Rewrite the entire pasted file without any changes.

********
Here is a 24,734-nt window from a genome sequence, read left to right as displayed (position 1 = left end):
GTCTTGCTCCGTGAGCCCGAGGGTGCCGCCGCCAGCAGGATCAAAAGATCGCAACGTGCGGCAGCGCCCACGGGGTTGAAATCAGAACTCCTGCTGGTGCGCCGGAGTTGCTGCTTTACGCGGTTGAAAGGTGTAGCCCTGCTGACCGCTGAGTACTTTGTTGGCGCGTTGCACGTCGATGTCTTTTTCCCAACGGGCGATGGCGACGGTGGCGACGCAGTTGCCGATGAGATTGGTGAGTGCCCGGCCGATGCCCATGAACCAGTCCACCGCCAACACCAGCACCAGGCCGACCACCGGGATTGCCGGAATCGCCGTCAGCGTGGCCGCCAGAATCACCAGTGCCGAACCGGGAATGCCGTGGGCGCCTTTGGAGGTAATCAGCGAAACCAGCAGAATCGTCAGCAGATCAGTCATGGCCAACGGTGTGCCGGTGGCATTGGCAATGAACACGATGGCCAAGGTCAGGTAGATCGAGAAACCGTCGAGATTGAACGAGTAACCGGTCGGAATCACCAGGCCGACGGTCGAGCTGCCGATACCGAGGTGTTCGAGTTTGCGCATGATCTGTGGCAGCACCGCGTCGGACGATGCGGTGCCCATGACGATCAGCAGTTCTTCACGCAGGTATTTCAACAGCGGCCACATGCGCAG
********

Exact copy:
Here is a 24,734-nt window from a genome sequence, read left to right as displayed (position 1 = left end):
GTCTTGCTCCGTGAGCCCGAGGGTGCCGCCGCCAGCAGGATCAAAAGATCGCAACGTGCGGCAGCGCCCACGGGGTTGAAATCAGAACTCCTGCTGGTGCGCCGGAGTTGCTGCTTTACGCGGTTGAAAGGTGTAGCCCTGCTGACCGCTGAGTACTTTGTTGGCGCGTTGCACGTCGATGTCTTTTTCCCAACGGGCGATGGCGACGGTGGCGACGCAGTTGCCGATGAGATTGGTGAGTGCCCGGCCGATGCCCATGAACCAGTCCACCGCCAACACCAGCACCAGGCCGACCACCGGGATTGCCGGAATCGCCGTCAGCGTGGCCGCCAGAATCACCAGTGCCGAACCGGGAATGCCGTGGGCGCCTTTGGAGGTAATCAGCGAAACCAGCAGAATCGTCAGCAGATCAGTCATGGCCAACGGTGTGCCGGTGGCATTGGCAATGAACACGATGGCCAAGGTCAGGTAGATCGAGAAACCGTCGAGATTGAACGAGTAACCGGTCGGAATCACCAGGCCGACGGTCGAGCTGCCGATACCGAGGTGTTCGAGTTTGCGCATGATCTGTGGCAGCACCGCGTCGGACGATGCGGTGCCCATGACGATCAGCAGTTCTTCACGCAGGTATTTCAACAGCGGCCACATGCGCAG